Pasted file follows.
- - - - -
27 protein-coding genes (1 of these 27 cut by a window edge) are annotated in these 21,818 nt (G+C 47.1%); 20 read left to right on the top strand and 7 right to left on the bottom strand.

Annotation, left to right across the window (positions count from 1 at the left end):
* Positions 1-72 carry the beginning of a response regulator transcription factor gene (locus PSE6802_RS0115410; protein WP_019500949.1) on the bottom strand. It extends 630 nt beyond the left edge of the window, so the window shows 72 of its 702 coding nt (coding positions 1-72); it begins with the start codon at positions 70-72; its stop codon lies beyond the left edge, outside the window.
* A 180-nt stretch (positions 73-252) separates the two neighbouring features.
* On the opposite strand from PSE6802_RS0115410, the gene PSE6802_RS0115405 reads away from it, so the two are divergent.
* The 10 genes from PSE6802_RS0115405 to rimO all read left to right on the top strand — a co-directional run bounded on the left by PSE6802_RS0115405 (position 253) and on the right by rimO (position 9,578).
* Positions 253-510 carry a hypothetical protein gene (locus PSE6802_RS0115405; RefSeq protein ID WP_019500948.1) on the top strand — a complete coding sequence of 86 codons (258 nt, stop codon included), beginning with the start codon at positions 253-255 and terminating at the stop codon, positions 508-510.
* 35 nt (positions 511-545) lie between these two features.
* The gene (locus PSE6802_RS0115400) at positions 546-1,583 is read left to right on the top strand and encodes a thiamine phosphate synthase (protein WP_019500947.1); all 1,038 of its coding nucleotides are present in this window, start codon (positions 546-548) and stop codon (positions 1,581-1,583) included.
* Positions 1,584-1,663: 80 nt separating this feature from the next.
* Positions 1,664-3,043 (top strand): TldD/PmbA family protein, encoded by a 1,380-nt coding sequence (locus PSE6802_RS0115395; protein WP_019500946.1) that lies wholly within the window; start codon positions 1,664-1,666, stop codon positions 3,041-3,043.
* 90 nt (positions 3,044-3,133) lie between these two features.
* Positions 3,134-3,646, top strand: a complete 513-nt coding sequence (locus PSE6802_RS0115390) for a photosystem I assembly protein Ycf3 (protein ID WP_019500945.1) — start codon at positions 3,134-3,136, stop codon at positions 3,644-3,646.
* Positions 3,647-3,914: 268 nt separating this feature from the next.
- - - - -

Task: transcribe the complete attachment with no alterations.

27 protein-coding genes (1 of these 27 cut by a window edge) are annotated in these 21,818 nt (G+C 47.1%); 20 read left to right on the top strand and 7 right to left on the bottom strand.

Annotation, left to right across the window (positions count from 1 at the left end):
* Positions 1-72 carry the beginning of a response regulator transcription factor gene (locus PSE6802_RS0115410; protein WP_019500949.1) on the bottom strand. It extends 630 nt beyond the left edge of the window, so the window shows 72 of its 702 coding nt (coding positions 1-72); it begins with the start codon at positions 70-72; its stop codon lies beyond the left edge, outside the window.
* A 180-nt stretch (positions 73-252) separates the two neighbouring features.
* On the opposite strand from PSE6802_RS0115410, the gene PSE6802_RS0115405 reads away from it, so the two are divergent.
* The 10 genes from PSE6802_RS0115405 to rimO all read left to right on the top strand — a co-directional run bounded on the left by PSE6802_RS0115405 (position 253) and on the right by rimO (position 9,578).
* Positions 253-510 carry a hypothetical protein gene (locus PSE6802_RS0115405; RefSeq protein ID WP_019500948.1) on the top strand — a complete coding sequence of 86 codons (258 nt, stop codon included), beginning with the start codon at positions 253-255 and terminating at the stop codon, positions 508-510.
* 35 nt (positions 511-545) lie between these two features.
* The gene (locus PSE6802_RS0115400) at positions 546-1,583 is read left to right on the top strand and encodes a thiamine phosphate synthase (protein WP_019500947.1); all 1,038 of its coding nucleotides are present in this window, start codon (positions 546-548) and stop codon (positions 1,581-1,583) included.
* Positions 1,584-1,663: 80 nt separating this feature from the next.
* Positions 1,664-3,043 (top strand): TldD/PmbA family protein, encoded by a 1,380-nt coding sequence (locus PSE6802_RS0115395; protein WP_019500946.1) that lies wholly within the window; start codon positions 1,664-1,666, stop codon positions 3,041-3,043.
* 90 nt (positions 3,044-3,133) lie between these two features.
* Positions 3,134-3,646, top strand: a complete 513-nt coding sequence (locus PSE6802_RS0115390) for a photosystem I assembly protein Ycf3 (protein ID WP_019500945.1) — start codon at positions 3,134-3,136, stop codon at positions 3,644-3,646.
* Positions 3,647-3,914: 268 nt separating this feature from the next.